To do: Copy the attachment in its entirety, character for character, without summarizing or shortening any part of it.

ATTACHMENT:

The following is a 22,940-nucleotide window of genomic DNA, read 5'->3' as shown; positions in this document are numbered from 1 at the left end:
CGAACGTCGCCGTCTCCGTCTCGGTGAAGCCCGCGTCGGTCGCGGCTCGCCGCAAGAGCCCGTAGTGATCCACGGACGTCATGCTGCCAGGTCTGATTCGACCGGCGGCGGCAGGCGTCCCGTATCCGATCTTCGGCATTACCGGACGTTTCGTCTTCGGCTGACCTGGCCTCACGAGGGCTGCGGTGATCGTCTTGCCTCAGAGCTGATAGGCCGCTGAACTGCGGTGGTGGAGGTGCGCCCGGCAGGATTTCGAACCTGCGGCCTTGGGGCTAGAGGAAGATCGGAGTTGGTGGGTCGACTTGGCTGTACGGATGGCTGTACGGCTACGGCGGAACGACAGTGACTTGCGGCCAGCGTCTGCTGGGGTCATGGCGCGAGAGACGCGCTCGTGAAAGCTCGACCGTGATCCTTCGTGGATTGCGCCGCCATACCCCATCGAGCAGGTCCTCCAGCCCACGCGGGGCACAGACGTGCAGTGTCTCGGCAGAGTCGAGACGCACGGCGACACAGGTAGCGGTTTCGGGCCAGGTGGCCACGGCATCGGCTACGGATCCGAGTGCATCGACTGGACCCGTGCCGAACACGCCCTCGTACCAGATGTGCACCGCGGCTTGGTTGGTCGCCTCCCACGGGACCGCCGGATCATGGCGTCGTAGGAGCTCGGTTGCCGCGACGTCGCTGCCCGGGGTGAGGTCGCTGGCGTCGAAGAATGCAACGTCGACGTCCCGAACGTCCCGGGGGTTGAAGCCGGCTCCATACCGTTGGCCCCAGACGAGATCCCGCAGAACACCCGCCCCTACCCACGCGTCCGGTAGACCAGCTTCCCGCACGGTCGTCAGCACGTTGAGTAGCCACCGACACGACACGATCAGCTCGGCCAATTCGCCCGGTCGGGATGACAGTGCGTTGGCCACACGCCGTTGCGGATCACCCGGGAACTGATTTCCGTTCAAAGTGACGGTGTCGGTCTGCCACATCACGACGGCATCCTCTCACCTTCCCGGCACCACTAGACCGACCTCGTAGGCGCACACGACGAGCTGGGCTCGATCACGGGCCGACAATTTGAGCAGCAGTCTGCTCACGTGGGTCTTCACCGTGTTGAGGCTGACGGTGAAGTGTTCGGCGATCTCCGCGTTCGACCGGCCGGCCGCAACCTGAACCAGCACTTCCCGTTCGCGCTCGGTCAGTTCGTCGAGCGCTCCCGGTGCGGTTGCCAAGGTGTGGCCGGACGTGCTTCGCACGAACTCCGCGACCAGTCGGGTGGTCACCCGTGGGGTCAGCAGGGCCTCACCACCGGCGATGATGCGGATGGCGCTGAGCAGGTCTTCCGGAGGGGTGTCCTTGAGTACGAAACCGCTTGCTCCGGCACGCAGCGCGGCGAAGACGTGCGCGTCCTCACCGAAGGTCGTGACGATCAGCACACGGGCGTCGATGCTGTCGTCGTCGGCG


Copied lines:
The following is a 22,940-nucleotide window of genomic DNA, read 5'->3' as shown; positions in this document are numbered from 1 at the left end:
CGAACGTCGCCGTCTCCGTCTCGGTGAAGCCCGCGTCGGTCGCGGCTCGCCGCAAGAGCCCGTAGTGATCCACGGACGTCATGCTGCCAGGTCTGATTCGACCGGCGGCGGCAGGCGTCCCGTATCCGATCTTCGGCATTACCGGACGTTTCGTCTTCGGCTGACCTGGCCTCACGAGGGCTGCGGTGATCGTCTTGCCTCAGAGCTGATAGGCCGCTGAACTGCGGTGGTGGAGGTGCGCCCGGCAGGATTTCGAACCTGCGGCCTTGGGGCTAGAGGAAGATCGGAGTTGGTGGGTCGACTTGGCTGTACGGATGGCTGTACGGCTACGGCGGAACGACAGTGACTTGCGGCCAGCGTCTGCTGGGGTCATGGCGCGAGAGACGCGCTCGTGAAAGCTCGACCGTGATCCTTCGTGGATTGCGCCGCCATACCCCATCGAGCAGGTCCTCCAGCCCACGCGGGGCACAGACGTGCAGTGTCTCGGCAGAGTCGAGACGCACGGCGACACAGGTAGCGGTTTCGGGCCAGGTGGCCACGGCATCGGCTACGGATCCGAGTGCATCGACTGGACCCGTGCCGAACACGCCCTCGTACCAGATGTGCACCGCGGCTTGGTTGGTCGCCTCCCACGGGACCGCCGGATCATGGCGTCGTAGGAGCTCGGTTGCCGCGACGTCGCTGCCCGGGGTGAGGTCGCTGGCGTCGAAGAATGCAACGTCGACGTCCCGAACGTCCCGGGGGTTGAAGCCGGCTCCATACCGTTGGCCCCAGACGAGATCCCGCAGAACACCCGCCCCTACCCACGCGTCCGGTAGACCAGCTTCCCGCACGGTCGTCAGCACGTTGAGTAGCCACCGACACGACACGATCAGCTCGGCCAATTCGCCCGGTCGGGATGACAGTGCGTTGGCCACACGCCGTTGCGGATCACCCGGGAACTGATTTCCGTTCAAAGTGACGGTGTCGGTCTGCCACATCACGACGGCATCCTCTCACCTTCCCGGCACCACTAGACCGACCTCGTAGGCGCACACGACGAGCTGGGCTCGATCACGGGCCGACAATTTGAGCAGCAGTCTGCTCACGTGGGTCTTCACCGTGTTGAGGCTGACGGTGAAGTGTTCGGCGATCTCCGCGTTCGACCGGCCGGCCGCAACCTGAACCAGCACTTCCCGTTCGCGCTCGGTCAGTTCGTCGAGCGCTCCCGGTGCGGTTGCCAAGGTGTGGCCGGACGTGCTTCGCACGAACTCCGCGACCAGTCGGGTGGTCACCCGTGGGGTCAGCAGGGCCTCACCACCGGCGATGATGCGGATGGCGCTGAGCAGGTCTTCCGGAGGGGTGTCCTTGAGTACGAAACCGCTTGCTCCGGCACGCAGCGCGGCGAAGACGTGCGCGTCCTCACCGAAGGTCGTGACGATCAGCACACGGGCGTCGATGCTGTCGTCGTCGGCG